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What Causes DIPG? Let’s Try To Get Some Answers

DIPG, DIPG Awareness, Treatment, Cure, Brain Tumor, Pediatric Cancer, Marc Jr Foundation

Diffuse Intrinsic Pontine Glioma (DIPG), is a type of a brain tumor that majorly affects children below the age of ten. This aggressive brain tumor that spreads quickly has no cure. Radiation treatment only temporarily helps alleviate the symptoms. Just like we don’t have answers on how to cure it, we don’t exactly know what causes DIPG. Finding the cause will advance our efforts in finding the cure.

Some cancers are caused due to environmental factors like exposure to radiation or smoking while others are caused because of inherited genes. In the case of DIPG, there is no evidence that supports these two causes.

According to studies, DIPG formation may be linked to the development of the brain. Certain cells in the brain are present in a higher concentration in the development stages. Research suggests that these cells are responsible for causing DIPG. As we mentioned before, DIPG affects children and this could be the answer to why.

Integrated Molecular Meta-Analysis of 1,000 Pediatric High-Grade and Diffuse Intrinsic Pontine Glioma - graphical abstract.jpg
By Alan MacKay et al. (2017) – Integrated Molecular Meta-Analysis of 1,000 Pediatric High-Grade and Diffuse Intrinsic Pontine Glioma (Mackay, Alan et al.Cancer Cell. 2017 Oct 9;32(4):520-537.e5, doi:10.1016/j.ccell.2017.08.017, CC BY 4.0)

Furthermore, scientists who have studied DIPG, have identified the epigenetic and genetic mutation in the pons. When cells, that use DNA to create new cells or to carry out various functions in the body, are unable to do so because the DNA becomes damaged, it is called genetic mutation. These mutated cells are why cancers are caused. Through genetic sequencing, researchers have learned more about the exact genetic mutations that cause DIPG. More studies are underway.

Dr. Eric Raabe, at John Hopkins University, is studying the effect of this genetic mutation on the formation of DIPG. He has found in DIPG, the cancerous cells multiply more than necessary which makes the tumor grow quickly. Through his reach, Dr. Raabe found that the overactive behavior of an enzyme called TET causes the cancer cells to multiply more than necessary. This may be the cause and targetting the enzyme may help in finding a cure.

Join Marc Jr Foundation’s efforts to spread awareness about DIPG and fund research to find a cure for it. So that the next time, when we talk about DIPG, we can talk about DIPG survivors.

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Sources: 1, 2, 3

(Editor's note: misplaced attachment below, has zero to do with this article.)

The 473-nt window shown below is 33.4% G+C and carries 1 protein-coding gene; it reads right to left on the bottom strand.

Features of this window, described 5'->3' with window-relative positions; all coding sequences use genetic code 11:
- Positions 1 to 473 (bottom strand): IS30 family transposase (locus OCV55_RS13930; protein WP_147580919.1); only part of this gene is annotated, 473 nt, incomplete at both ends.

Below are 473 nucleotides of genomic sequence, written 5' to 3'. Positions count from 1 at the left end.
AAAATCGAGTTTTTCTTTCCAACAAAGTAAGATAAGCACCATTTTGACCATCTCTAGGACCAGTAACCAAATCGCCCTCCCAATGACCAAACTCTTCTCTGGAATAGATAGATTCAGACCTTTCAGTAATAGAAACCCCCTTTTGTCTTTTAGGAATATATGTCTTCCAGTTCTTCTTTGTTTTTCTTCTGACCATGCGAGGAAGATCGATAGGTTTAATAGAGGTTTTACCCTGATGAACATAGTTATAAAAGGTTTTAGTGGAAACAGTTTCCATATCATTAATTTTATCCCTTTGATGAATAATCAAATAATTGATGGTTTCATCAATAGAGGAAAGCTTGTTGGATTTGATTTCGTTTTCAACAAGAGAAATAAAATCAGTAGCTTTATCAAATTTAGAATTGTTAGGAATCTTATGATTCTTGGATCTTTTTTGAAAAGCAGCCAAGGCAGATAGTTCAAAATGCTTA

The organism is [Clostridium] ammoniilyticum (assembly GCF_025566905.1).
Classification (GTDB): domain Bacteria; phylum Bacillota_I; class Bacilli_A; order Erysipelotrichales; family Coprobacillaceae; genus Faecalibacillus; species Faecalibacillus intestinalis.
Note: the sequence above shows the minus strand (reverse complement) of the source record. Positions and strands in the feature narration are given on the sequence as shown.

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Diffuse Intrinsic Pontine Glioma (DIPG)

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What is a Diffuse Intrinsic Pontine Glioma (DIPG)?

DIPG stands for Diffuse Intrinsic Pontine Glioma. It is commonly referred to as diffuse pontine glioma, diffusely infiltrative brainstem glioma, and brainstem glioma. The Marc Jr Foundation, and most of the organizations that we collaborate with use the name diffuse intrinsic pontine glioma (DIPG).

In simple words, DIPG is a rare brain tumor that occurs in the Pons, the most delicate area of the human brain. The brain and the spinal cord are connected with a brainstem. The three distinct parts of the brainstem are Mid brain, Pons and Medulla oblongata. DIPG is a cancer of the Pons which serves as the message system between several areas of the brain and controls many critical functions such as breathing and blood pressure.

DIPG - Structures of the brainstem
Structures of the brainstem. Credit: Wikipedia.

DIPG is considered one of the most dreaded forms of childhood cancer mainly because of the location of the brain that it affects and due to the way it infiltrates the normal brain tissue. It affects approximately 500 children each year in the United States with a peak incidence in children around 3 to 9 years of age. It affects girls and boys equally and spans across all social, racial, and religious groups.

There is no known cause of the DIPG and it is a hard pill to swallow. This cancer hasn’t received enough research funding to find a cure and it comes with a zero survival rate that has not improved over the years because of the lack of new research funding. The Marc Jr Foundation is committed to funding this work.

If you would like to join the fight for a cure to defeat DIPG and help families dealing with it, please Donate for a cure today!

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